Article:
My dear, let it be the code and rule of our lives the saying of the Lord: "Do not judge".


       Apparently a light commandment. Light, because if we examine it with some attention, we shall see that it is easy to avoid judging, to protect our soul and mouth from it. Besides judging is not something priorly rooted from birth and kneaded with our soul. It is something external, especially when judging is not born out of animosity or hatred but from superficiality and negligence and from the usual tendency to always talk about the others.
       In fact, judging is not only a light but also a heavy sin, unfortunately extensively spread. We meet it everywhere. It consists of a much polluted atmosphere which we continually breathe. It is a common phenomenon that one can say it has become the norm for man. "Nothing is more pleasant to man, than to judge the actions of others" says Gregory the Theologian. Exactly because of this extensive spread of judging, makes this sin hard to fight and makes the divine commandment "do not judge" heavy.
       No one can dispute this sad condition but also no right thinking person can seriously claim that he is justified in judging, since others judge. Woe to us if we used as criterion and rule of our ethical life the disorderly life of others. Our conscience herself, no matter how much she has been overshadowed by the prevailing confused and disordered condition of our society, will protest and condemn the judging. She will scream that the rule of our life must be not the voice and habits of the world but her voice, which in the final analysis is the voice of God. That is why every person finds the commandment of God "do not judge", correct and just, even if he is swept away in "judging".
       "Do not judge!" Truly, why should we judge another? Why should we become involved with what others say or do? Who made us examiners, inspectors and judges of the behaviour of others? No one! Besides don't we sin? On the contrary, the word of God many times and emphatically forbids this judging, this censuring of others. "Do not judge" commands the Lord. For only He has the right of judgment. He is the law maker and the judge. In His presence we are all accountable, all the people whether judging or judged. Therefore, the tendency and habit to judge and condemn the others is usurping and removing the authority and rights of the Lord. It is impiety against the just Judge Himself.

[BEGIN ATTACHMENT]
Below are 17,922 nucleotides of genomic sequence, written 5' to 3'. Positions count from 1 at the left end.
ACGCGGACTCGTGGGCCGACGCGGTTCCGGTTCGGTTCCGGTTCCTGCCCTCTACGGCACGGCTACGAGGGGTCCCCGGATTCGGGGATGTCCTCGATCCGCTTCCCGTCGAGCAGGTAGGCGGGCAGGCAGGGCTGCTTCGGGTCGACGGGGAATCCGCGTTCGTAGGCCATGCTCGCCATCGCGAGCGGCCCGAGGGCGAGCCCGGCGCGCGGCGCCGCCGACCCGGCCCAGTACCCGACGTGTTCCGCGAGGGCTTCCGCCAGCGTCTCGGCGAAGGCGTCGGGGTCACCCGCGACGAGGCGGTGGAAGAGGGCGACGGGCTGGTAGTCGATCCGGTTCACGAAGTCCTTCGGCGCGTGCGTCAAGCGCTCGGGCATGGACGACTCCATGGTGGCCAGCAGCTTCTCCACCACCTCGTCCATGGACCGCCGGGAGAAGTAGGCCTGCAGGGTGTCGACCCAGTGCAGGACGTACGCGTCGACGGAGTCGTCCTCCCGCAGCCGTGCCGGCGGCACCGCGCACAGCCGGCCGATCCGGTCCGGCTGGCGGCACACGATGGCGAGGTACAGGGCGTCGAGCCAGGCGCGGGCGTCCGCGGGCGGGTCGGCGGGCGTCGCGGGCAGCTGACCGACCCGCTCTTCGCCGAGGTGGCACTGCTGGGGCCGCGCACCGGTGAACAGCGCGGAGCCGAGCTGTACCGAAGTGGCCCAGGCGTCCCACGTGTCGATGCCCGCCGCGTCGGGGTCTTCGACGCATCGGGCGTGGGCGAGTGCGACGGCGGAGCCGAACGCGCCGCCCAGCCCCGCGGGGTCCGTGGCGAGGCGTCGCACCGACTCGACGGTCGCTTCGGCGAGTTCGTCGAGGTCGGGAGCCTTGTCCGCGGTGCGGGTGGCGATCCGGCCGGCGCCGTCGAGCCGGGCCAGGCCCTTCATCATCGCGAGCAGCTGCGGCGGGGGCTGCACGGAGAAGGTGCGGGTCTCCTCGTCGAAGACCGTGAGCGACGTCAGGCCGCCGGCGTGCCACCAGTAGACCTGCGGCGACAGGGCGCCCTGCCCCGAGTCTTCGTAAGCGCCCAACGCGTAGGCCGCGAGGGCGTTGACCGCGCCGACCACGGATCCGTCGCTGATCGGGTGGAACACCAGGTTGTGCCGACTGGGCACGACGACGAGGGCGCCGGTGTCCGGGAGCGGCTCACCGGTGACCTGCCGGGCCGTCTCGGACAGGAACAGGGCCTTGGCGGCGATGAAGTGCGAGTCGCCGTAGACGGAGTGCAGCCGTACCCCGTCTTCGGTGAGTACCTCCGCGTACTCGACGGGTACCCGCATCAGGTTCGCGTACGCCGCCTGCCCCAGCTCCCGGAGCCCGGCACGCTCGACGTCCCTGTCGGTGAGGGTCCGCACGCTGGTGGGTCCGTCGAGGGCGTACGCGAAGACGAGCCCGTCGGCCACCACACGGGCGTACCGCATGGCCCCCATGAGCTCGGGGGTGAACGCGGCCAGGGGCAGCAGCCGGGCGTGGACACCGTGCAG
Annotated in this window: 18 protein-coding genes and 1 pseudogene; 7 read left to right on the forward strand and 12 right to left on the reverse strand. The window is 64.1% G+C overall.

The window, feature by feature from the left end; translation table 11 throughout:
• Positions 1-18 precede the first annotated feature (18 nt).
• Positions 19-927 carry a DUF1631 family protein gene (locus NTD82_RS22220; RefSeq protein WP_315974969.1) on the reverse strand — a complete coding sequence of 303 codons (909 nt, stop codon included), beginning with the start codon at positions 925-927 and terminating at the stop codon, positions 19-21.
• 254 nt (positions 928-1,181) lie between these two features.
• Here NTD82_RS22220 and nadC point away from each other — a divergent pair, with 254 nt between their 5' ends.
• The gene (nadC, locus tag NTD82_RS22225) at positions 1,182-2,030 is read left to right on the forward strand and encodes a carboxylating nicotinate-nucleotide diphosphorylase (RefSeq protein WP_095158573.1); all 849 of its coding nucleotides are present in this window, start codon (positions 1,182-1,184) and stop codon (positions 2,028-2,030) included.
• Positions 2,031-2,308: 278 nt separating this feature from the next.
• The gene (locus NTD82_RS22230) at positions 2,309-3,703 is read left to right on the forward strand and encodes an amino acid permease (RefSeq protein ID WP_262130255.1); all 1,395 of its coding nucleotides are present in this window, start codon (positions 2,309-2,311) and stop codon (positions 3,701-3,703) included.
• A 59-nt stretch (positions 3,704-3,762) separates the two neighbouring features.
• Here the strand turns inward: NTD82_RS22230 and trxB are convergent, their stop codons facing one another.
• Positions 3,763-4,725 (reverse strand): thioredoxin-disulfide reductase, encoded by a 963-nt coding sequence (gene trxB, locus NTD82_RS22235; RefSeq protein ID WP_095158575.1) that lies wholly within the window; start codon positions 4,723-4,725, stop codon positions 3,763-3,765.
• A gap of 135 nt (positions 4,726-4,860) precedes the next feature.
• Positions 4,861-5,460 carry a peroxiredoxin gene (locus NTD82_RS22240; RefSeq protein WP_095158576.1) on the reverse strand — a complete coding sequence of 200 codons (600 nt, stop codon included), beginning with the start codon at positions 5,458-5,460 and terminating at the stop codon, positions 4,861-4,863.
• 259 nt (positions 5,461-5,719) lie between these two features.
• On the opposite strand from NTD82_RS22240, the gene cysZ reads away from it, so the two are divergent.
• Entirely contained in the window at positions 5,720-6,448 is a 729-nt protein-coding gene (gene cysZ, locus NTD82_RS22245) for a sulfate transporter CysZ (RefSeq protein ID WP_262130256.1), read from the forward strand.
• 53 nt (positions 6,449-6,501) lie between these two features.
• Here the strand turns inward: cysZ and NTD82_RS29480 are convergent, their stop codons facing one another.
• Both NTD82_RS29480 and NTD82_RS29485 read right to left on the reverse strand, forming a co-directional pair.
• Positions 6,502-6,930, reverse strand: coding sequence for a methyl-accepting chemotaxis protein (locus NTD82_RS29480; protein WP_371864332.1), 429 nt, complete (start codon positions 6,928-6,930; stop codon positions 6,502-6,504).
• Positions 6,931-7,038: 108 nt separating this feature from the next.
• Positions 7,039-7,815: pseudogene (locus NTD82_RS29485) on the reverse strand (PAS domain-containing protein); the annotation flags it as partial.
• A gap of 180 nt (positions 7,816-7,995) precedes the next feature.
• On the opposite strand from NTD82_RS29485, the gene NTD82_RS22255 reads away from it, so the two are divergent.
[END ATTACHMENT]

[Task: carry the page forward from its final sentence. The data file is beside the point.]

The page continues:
That is why the brother of the Lord James writes on the one who judges: "Do not speak evil against one another, my brothers. He who says evil against his brother or makes himself his brother's judge, says evil against the law and is judging the law; and in judging the law you become not a doer of the law but a judge. There is one Judge and Law-giver, even He who is able to save or to destroy; but who are you to be your neighbour's  judge?" (James 4:11-12).  And for you, yourself, God has enacted to respect and to love your neighbour. However, when you judge your brother, you trample and ignore the law of God, you condemn with your action and make void the law of God. You are no more the defender but the abolisher of the law and you present yourself, you a sinful person, with impudent pretence to judge others and usurp rights of others. This way with your judging you perpetrate a sin, perhaps graver than that which your brother committed.
       And the Apostle Paul adds: "You are therefore without excuse, oh man, whoever you are that judges, for  when you are judging another  you are judging yourself, for you who judges do the same things" (Rom 2:1). We are all responsible in front of the Lord. To Him we will have to give account of our actions. Whenever you judge and condemn the other, what argument would you bring in front of the Lord and how would you dare ask for mercy and leniency? And just because you know how God angers against the sinners-and judging is sin- for this you will be found unforgiven at that great day of the Second Coming. Also consider that the person you judge, could repent, or has repented and could find mercy in front of God, be saved and glorified, while you could remain with the heavy guilt of condemnation. So while you condemn the other, you condemn yourself.
       Heavy they appear these God inspired predications of the Holy Bible. Serious are the condemnations against judging. And just think they are not few. In many other instances the Holy Bible condemns with just strictness the judging because it considers it an impiety against God and lack of love for one's neighbour. That is what Saint Chrysostom had in mind when he said: "Brothers, let us not be bitter judges and accusers of others that we may not be found seriously responsible against God. Let us not forget that we too have committed serious sins which need greater forgiveness. Let us therefore, be lenient towards the others no matter how badly they have sinned, that we may be assured of the mercy and leniency of God".                

 



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